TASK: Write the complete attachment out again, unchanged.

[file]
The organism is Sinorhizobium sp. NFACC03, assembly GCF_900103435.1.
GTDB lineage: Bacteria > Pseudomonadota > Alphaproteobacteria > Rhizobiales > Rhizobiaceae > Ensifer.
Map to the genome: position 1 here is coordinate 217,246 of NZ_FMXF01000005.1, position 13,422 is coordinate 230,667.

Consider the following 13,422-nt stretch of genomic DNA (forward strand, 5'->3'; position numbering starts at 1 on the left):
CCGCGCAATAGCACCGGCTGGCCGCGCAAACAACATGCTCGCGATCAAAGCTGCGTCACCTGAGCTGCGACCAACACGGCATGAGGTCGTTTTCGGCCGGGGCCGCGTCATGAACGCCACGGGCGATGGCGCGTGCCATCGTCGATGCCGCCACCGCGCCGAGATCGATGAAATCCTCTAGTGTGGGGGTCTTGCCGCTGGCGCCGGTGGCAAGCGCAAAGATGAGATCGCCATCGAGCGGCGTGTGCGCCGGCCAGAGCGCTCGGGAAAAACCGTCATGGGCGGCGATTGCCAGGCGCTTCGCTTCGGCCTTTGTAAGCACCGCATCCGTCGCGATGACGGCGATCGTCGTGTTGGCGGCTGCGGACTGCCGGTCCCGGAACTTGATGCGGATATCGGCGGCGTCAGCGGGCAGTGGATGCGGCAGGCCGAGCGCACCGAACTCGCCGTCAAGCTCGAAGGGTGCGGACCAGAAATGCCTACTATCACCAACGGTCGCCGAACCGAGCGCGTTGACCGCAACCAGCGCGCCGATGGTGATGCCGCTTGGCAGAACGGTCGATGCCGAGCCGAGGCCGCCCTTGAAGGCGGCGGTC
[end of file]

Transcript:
The organism is Sinorhizobium sp. NFACC03, assembly GCF_900103435.1.
GTDB lineage: Bacteria > Pseudomonadota > Alphaproteobacteria > Rhizobiales > Rhizobiaceae > Ensifer.
Map to the genome: position 1 here is coordinate 217,246 of NZ_FMXF01000005.1, position 13,422 is coordinate 230,667.

Consider the following 13,422-nt stretch of genomic DNA (forward strand, 5'->3'; position numbering starts at 1 on the left):
CCGCGCAATAGCACCGGCTGGCCGCGCAAACAACATGCTCGCGATCAAAGCTGCGTCACCTGAGCTGCGACCAACACGGCATGAGGTCGTTTTCGGCCGGGGCCGCGTCATGAACGCCACGGGCGATGGCGCGTGCCATCGTCGATGCCGCCACCGCGCCGAGATCGATGAAATCCTCTAGTGTGGGGGTCTTGCCGCTGGCGCCGGTGGCAAGCGCAAAGATGAGATCGCCATCGAGCGGCGTGTGCGCCGGCCAGAGCGCTCGGGAAAAACCGTCATGGGCGGCGATTGCCAGGCGCTTCGCTTCGGCCTTTGTAAGCACCGCATCCGTCGCGATGACGGCGATCGTCGTGTTGGCGGCTGCGGACTGCCGGTCCCGGAACTTGATGCGGATATCGGCGGCGTCAGCGGGCAGTGGATGCGGCAGGCCGAGCGCACCGAACTCGCCGTCAAGCTCGAAGGGTGCGGACCAGAAATGCCTACTATCACCAACGGTCGCCGAACCGAGCGCGTTGACCGCAACCAGCGCGCCGATGGTGATGCCGCTTGGCAGAACGGTCGATGCCGAGCCGAGGCCGCCCTTGAAGGCGGCGGTC